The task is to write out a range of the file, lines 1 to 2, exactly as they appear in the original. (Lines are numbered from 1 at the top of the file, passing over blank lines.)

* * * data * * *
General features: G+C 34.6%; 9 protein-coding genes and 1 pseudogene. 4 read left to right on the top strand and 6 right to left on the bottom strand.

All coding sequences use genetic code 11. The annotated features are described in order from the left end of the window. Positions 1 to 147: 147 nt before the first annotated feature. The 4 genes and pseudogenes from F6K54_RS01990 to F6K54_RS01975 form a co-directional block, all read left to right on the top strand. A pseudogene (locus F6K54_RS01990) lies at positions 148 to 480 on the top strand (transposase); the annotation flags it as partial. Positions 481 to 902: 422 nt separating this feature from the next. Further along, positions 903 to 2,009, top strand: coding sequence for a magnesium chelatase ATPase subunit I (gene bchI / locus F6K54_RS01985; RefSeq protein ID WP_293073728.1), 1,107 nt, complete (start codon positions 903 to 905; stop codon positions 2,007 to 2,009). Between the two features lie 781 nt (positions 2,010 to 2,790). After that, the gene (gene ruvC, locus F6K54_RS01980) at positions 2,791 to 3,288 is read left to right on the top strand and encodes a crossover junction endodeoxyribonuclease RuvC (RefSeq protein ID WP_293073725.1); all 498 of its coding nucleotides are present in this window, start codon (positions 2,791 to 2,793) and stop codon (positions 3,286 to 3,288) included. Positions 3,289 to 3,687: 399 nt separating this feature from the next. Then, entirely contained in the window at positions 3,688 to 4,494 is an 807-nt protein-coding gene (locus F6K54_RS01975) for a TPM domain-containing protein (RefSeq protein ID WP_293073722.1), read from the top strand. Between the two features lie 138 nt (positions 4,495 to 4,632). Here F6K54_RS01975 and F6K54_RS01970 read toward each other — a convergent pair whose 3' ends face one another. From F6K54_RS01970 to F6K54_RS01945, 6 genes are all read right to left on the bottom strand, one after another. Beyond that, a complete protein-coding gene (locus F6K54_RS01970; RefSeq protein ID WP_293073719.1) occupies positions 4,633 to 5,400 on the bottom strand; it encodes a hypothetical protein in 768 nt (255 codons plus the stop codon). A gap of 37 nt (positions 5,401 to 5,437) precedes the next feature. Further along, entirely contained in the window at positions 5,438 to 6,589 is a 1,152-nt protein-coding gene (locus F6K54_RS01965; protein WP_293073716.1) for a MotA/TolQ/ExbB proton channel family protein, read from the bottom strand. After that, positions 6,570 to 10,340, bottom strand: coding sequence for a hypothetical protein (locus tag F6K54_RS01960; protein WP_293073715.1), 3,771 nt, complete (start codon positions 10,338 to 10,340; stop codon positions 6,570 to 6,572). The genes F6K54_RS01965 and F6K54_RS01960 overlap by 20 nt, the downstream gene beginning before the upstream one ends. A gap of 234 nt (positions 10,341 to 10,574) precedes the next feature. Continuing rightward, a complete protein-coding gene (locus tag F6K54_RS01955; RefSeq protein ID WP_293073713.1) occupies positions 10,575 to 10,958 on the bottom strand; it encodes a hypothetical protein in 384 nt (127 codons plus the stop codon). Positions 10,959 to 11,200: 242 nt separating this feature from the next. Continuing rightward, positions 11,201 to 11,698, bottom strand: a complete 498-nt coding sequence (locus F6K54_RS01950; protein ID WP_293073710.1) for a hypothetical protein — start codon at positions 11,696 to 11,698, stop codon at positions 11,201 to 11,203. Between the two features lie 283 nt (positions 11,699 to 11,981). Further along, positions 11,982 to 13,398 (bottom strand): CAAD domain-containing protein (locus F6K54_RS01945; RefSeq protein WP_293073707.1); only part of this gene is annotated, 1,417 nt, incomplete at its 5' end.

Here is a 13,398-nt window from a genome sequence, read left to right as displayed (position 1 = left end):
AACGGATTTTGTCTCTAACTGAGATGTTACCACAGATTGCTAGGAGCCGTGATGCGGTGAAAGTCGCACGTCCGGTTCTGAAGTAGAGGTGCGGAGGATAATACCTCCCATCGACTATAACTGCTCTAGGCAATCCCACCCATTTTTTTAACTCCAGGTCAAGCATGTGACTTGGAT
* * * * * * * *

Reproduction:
General features: G+C 34.6%; 9 protein-coding genes and 1 pseudogene. 4 read left to right on the top strand and 6 right to left on the bottom strand.

All coding sequences use genetic code 11. The annotated features are described in order from the left end of the window. Positions 1 to 147: 147 nt before the first annotated feature. The 4 genes and pseudogenes from F6K54_RS01990 to F6K54_RS01975 form a co-directional block, all read left to right on the top strand. A pseudogene (locus F6K54_RS01990) lies at positions 148 to 480 on the top strand (transposase); the annotation flags it as partial. Positions 481 to 902: 422 nt separating this feature from the next. Further along, positions 903 to 2,009, top strand: coding sequence for a magnesium chelatase ATPase subunit I (gene bchI / locus F6K54_RS01985; RefSeq protein ID WP_293073728.1), 1,107 nt, complete (start codon positions 903 to 905; stop codon positions 2,007 to 2,009). Between the two features lie 781 nt (positions 2,010 to 2,790). After that, the gene (gene ruvC, locus F6K54_RS01980) at positions 2,791 to 3,288 is read left to right on the top strand and encodes a crossover junction endodeoxyribonuclease RuvC (RefSeq protein ID WP_293073725.1); all 498 of its coding nucleotides are present in this window, start codon (positions 2,791 to 2,793) and stop codon (positions 3,286 to 3,288) included. Positions 3,289 to 3,687: 399 nt separating this feature from the next. Then, entirely contained in the window at positions 3,688 to 4,494 is an 807-nt protein-coding gene (locus F6K54_RS01975) for a TPM domain-containing protein (RefSeq protein ID WP_293073722.1), read from the top strand. Between the two features lie 138 nt (positions 4,495 to 4,632). Here F6K54_RS01975 and F6K54_RS01970 read toward each other — a convergent pair whose 3' ends face one another. From F6K54_RS01970 to F6K54_RS01945, 6 genes are all read right to left on the bottom strand, one after another. Beyond that, a complete protein-coding gene (locus F6K54_RS01970; RefSeq protein ID WP_293073719.1) occupies positions 4,633 to 5,400 on the bottom strand; it encodes a hypothetical protein in 768 nt (255 codons plus the stop codon). A gap of 37 nt (positions 5,401 to 5,437) precedes the next feature. Further along, entirely contained in the window at positions 5,438 to 6,589 is a 1,152-nt protein-coding gene (locus F6K54_RS01965; protein WP_293073716.1) for a MotA/TolQ/ExbB proton channel family protein, read from the bottom strand. After that, positions 6,570 to 10,340, bottom strand: coding sequence for a hypothetical protein (locus tag F6K54_RS01960; protein WP_293073715.1), 3,771 nt, complete (start codon positions 10,338 to 10,340; stop codon positions 6,570 to 6,572). The genes F6K54_RS01965 and F6K54_RS01960 overlap by 20 nt, the downstream gene beginning before the upstream one ends. A gap of 234 nt (positions 10,341 to 10,574) precedes the next feature. Continuing rightward, a complete protein-coding gene (locus tag F6K54_RS01955; RefSeq protein ID WP_293073713.1) occupies positions 10,575 to 10,958 on the bottom strand; it encodes a hypothetical protein in 384 nt (127 codons plus the stop codon). Positions 10,959 to 11,200: 242 nt separating this feature from the next. Continuing rightward, positions 11,201 to 11,698, bottom strand: a complete 498-nt coding sequence (locus F6K54_RS01950; protein ID WP_293073710.1) for a hypothetical protein — start codon at positions 11,696 to 11,698, stop codon at positions 11,201 to 11,203. Between the two features lie 283 nt (positions 11,699 to 11,981). Further along, positions 11,982 to 13,398 (bottom strand): CAAD domain-containing protein (locus F6K54_RS01945; RefSeq protein WP_293073707.1); only part of this gene is annotated, 1,417 nt, incomplete at its 5' end.